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Egyptian Workers Strike against Fertilizer Export to Israel

Mashahed, Monthly Review
In an unprecedented action, the first following the recent Israeli war on Gaza, workers of the Egyptian Fertilizers Company in Suez protested on Saturday, 7 February against the export of fertilizers to Israel.

The Egyptian Fertilizers Company is owned by Onsi and Nassef Sawiris under the umbrella of Orascom Construction Industries. The Egyptian Fertilizers Company signed an agreement to export 1,000 tons of phosphate fertilizers to Israel, at a rate of 100 tons per week. An estimated 800 Egyptians work at this factory.

Two days prior to the protest, workers were surprised by a request from the management to process an order of unmarked bags that will be transported by Jordanian trucks to an undisclosed location. As a result, about 100 workers went on strike and refused to process the order because they believed, rightly, that the cargo would travel to Israel.
(18 February 2009)
First I’ve heard of using fertilizers as a political weapon. We may see more of it. -BA

David King: Iraq was the first ‘resource war’ of the century

James Randerson, Guardian
The Iraq war was just the first of this century’s “resource wars”, in which powerful countries use force to secure valuable commodities for themselves, according to the UK government’s former chief scientific adviser.

Sir David King predicted that with human population growing, natural resources dwindling and seas rising because of climate change, the squeeze on the planet would lead to more conflict.

“I’m going to suggest that future historians might look back on our particular recent past and see the Iraq war as the first of the conflicts of this kind – the first of the resource wars,” he told an audience of 400 in London as he delivered the British Humanist Association’s Darwin Day lecture.
(12 February 2009)

Russian gas imports to Korea start in April

Joong Ang Daily
Korea will bring in 1.5 million tons of liquified natural gas per year from Russia starting in April to ensure a steady supply of the vital fuel resource, the government said yesterday.

The Ministry of Knowledge Economy said the 20-year import deal with Sakhalin Energy, which recently began operating a new LNG refining plant, will reduce the country’s dependence on gas from the Middle East and Southeast Asian countries. Reliance on a few countries has weakened Seoul’s bargaining position, leading to sharp price fluctuations.

The gas will come from the “Sakhalin 2” project, which refines gas from two offshore fields east of Sakhalin Island.
(19 February 2009)

Crude Impact and The Tyranny of Oil
Sonali Kolhatkar, Uprising, KPFK
Despite the fact that most industries across the board are feeling the impact of the recession, the oil industry has so far remained more or less immune. Oil giant Exxon-Mobil posted a net profit of $45.2 billion for all of 2008. Still, the fall in oil prices from last year has begun to affect some oil and gas companies. Struggling to find favor with the Obama administration, oil company executives are now publicly accepting that something needs to be done about global warming and, at an industry conference this week, expressed eagerness to do something about climate change. There seems little acknowledgment however, of the fact that doing anything significant about global warming naturally means making the oil industry entirely obsolete. Oil and petroleum products have been the engine of American industrialization and dominate every aspect of global trade and the American lifestyle. With stakes so high, wars are fought over it, and the earth’s destruction ignored. We spend the hour examining the oil industry, and, in light of the recession, tackle new solutions toward a clean, green, and oil-free economy.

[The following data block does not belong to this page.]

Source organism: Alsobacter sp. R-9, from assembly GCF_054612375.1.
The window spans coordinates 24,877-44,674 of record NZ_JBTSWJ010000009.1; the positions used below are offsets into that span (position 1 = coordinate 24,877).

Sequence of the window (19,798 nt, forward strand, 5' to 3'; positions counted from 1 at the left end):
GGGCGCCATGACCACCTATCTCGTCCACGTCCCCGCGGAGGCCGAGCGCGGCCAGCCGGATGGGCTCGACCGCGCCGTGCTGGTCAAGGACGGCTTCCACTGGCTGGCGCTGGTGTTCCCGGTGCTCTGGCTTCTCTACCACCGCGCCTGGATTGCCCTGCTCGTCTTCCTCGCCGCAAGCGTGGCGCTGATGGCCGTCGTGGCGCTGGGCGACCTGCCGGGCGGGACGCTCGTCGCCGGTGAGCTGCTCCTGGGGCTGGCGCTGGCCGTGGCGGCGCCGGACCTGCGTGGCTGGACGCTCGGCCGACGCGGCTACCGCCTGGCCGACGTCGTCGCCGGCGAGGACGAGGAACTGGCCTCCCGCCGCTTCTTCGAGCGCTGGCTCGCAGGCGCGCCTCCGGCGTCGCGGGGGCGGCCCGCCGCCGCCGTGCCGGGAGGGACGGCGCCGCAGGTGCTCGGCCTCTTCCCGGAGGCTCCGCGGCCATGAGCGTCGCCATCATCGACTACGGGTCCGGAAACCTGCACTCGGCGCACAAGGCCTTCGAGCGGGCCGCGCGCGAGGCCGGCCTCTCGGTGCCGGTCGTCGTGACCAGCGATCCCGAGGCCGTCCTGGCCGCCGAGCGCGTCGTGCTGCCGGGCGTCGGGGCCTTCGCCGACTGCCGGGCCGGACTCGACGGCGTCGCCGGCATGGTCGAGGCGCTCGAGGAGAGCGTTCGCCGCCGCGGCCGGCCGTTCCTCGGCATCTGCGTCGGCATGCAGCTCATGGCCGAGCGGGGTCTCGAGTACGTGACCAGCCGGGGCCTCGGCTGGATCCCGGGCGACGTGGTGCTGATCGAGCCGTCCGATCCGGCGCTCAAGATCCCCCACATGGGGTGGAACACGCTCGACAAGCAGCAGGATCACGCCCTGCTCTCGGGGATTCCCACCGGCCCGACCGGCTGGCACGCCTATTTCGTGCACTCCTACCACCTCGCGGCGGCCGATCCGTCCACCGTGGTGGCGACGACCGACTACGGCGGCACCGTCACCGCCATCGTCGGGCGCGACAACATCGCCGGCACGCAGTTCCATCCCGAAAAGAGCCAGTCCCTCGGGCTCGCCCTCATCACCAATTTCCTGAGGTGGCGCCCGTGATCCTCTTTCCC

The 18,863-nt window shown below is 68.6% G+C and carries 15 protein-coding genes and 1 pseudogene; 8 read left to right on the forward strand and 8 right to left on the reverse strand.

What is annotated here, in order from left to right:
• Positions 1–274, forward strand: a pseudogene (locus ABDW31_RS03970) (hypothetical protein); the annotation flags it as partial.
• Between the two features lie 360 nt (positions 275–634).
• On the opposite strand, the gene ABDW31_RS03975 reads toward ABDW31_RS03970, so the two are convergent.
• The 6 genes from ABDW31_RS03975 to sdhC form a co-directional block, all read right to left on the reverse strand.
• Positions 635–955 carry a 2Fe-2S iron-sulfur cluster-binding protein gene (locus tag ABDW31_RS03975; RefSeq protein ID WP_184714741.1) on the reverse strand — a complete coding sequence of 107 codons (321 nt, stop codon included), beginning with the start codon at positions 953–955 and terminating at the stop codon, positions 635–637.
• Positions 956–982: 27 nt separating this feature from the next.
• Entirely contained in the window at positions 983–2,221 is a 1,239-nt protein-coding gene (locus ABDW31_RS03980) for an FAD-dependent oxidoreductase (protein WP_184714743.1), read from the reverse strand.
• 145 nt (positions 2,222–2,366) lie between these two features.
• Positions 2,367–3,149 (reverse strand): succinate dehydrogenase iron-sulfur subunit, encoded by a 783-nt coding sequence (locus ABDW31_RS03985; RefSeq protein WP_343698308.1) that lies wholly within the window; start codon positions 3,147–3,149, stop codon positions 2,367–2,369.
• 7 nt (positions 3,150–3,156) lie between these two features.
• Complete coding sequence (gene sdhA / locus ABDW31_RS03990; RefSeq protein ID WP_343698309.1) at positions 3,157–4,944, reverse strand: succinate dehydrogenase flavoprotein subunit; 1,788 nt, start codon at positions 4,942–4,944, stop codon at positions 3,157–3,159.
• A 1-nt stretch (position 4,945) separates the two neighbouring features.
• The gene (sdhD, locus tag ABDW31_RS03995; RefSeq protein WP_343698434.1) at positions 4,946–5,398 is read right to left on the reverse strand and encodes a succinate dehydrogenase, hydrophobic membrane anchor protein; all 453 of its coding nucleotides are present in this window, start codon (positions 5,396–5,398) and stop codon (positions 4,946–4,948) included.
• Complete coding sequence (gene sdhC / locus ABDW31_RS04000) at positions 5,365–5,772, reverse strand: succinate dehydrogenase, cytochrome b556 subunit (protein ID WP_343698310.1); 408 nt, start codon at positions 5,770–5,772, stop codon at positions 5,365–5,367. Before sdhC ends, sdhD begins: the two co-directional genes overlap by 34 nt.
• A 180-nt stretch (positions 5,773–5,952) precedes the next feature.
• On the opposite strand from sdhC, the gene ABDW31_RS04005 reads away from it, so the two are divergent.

Crude Impact is a brand new, far-reaching, award-winning documentary, the story of the interconnection between human domination of the planet and our use of oil. Crude Impact, chronicles our insatiable appetite for oil and how it has collided with the rights and livelihoods of indigenous cultures, as well as animal species, and the air and water on our planet. The film journeys from the West African Delta region to the heart of the Amazon forest, from Washington to Shanghai, and features scientists, analysts, and activists. It explores peak oil production, foreign policy impacts, environmental impacts, and possibilities for change. The film has been an official selection at over 30 film festivals around the world, and has won numerous awards.

Antonia Juhasz is a policy-analyst, author and activist. She is an associate fellow with the Institute for Policy Studies, a fellow with Oil Change International, and a senior analyst for Foreign Policy In Focus. Her book The Tyranny of Oil: the World’s Most Powerful Industry, and What We Must Do To Stop It, is a hard hitting exposé of the oil industry, answering today’s most pressing energy questions: Why did oil and gasoline prices rise and fall so quickly? Where will prices go in the future? Who’s really controlling those prices? How much oil is left? How far will Big Oil go to get it? And at what cost to the economy, environment, human rights, worker safety, public health, democracy, and America’s place in the world? Juhasz answers these questions in a talk she gave recently in Orange County.
(12 February 2009)
Left radio station (Pacifica). Many fund-raising requests punctuate the audio. This may be an old interview.